2012 Top International Operations Executives
2012 TOP INTERNATIONAL OPERATIONS EXECUTIVES:
The More Things Change, The More They Stand Out | DIANA CHAN: Shaking Things Up, In European Clearing | CHRIS REMONDI: Increasing Information, Reducing Risk | NEERAJ SAHAI: Marrying Large-Scale Technology With Boutique Service | KEVIN MILNE: Making an Exchange Succeed By Working With Rivals | THOMAS ZEEB: Gold Standard in Securities Processing | CHRISTOPHER JAYNES: Cutting Out the Custodian Bank | PATRICK COLLE: Going Global, But Not Everywhere | TONY FREEMAN: Targeting Two-Day Settlement
CHRISTOPHER JAYNES: Cutting Out the Custodian Bank
December 20, 2011
If a fund manager could eliminate the custodian bank as agent when it lends securities to a broker overnight, would it earn more?
That was a pretty bold question back in 2000. At that time, pension and other plan sponsors simply relied on their fund managers to, in turn, depend on their custodian banks to lend their securities to borrowers. That is to say, brokers dealers. The presumption was that their custodian banks would get them the highest return for those assets.
But for several securities lending executives at an investment management firm, something just didn’t seem right.
“When we were trying to establish a securities lending program for portfolios managed by United Asset Management, we determined that securities lending should be treated as an investment management and trading discipline rather than an operational function as it was viewed at the time,” says Chris Jaynes, who was then senior vice president of that fund manager’s global securities lending unit and is now head of eSecLending, a startup in electronic services for securities lending.
According to Jaynes, many concepts common in the investment management industry were largely absent in the securities lending market. Those were best execution, performance measurement, competition, use of multiple managers and benchmarking. Plan sponsors—the owners of the assets—were simply taking the word of fund managers and custodian banks they were getting the best returns for their assets. Among the largest lending agents are State Street; JP Morgan, Northern Trust and Bank of New York Mellon.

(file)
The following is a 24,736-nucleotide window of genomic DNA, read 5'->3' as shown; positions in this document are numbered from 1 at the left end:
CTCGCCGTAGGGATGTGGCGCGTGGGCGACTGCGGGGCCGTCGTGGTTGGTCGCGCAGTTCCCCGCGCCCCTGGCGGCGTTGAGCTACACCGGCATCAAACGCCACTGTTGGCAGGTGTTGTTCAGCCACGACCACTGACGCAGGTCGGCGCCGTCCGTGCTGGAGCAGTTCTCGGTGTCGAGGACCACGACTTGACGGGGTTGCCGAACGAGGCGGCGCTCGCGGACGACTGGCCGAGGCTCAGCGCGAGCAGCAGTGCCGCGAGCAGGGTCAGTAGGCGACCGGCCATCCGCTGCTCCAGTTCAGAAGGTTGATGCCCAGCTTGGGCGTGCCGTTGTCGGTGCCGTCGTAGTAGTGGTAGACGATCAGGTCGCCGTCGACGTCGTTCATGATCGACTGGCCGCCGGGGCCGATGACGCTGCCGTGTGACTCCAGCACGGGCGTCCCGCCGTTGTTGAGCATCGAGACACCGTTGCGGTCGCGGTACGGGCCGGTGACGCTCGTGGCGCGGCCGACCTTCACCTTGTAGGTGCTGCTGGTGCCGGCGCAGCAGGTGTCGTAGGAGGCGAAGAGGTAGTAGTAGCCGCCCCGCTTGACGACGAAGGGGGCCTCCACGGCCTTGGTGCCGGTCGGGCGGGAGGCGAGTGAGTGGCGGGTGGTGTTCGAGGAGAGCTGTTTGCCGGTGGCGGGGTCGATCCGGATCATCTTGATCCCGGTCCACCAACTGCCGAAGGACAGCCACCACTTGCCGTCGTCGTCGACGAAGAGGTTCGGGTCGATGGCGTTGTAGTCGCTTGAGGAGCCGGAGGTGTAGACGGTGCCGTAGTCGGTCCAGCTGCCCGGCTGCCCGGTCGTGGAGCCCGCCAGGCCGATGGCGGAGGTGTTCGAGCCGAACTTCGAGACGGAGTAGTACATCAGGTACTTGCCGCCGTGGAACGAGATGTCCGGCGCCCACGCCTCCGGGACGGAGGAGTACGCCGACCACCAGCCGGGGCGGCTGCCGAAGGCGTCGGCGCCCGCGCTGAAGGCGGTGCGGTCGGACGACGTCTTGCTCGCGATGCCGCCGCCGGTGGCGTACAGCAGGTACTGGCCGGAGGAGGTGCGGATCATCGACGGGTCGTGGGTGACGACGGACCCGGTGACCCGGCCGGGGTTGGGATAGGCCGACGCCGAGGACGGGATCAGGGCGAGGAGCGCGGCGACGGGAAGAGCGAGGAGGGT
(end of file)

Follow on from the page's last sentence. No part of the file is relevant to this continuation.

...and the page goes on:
“We discovered there was there was little information on just how well existing providers were performing,” recalls Jaynes who also served as vice president and compliance officer for UAM Trust Company, a subsidiary of United Asset Management.
Jaynes’ various roles at UAM Trust Company gave him a pretty good understanding of what plan sponsors really needed – and were lacking. While at UAM Trust Company, he was part of a group in charge of designing securities lending programs for plan sponsor clients. Jaynes’ and his colleagues’ answer: help create a new firm called eSec Lending that could provide plan sponsors with a lot more say in how their assets are lent than through traditional custodial programs.
eSecLending, which acts as an online securities lending agent and features a proprietary auction process in which the plan sponsor has the ultimate control over just who borrows its assets, what amount of assets and for how much.
Old Mutual, a London and Johannesburg insurance and asset management firm which purchased UAM in 2000 provided an undisclosed amount of seed money. The California Public Employees’ Retirement System (CalPERS), the largest pension plan in the U.S., agreed to become eSecLending’s first client that same year.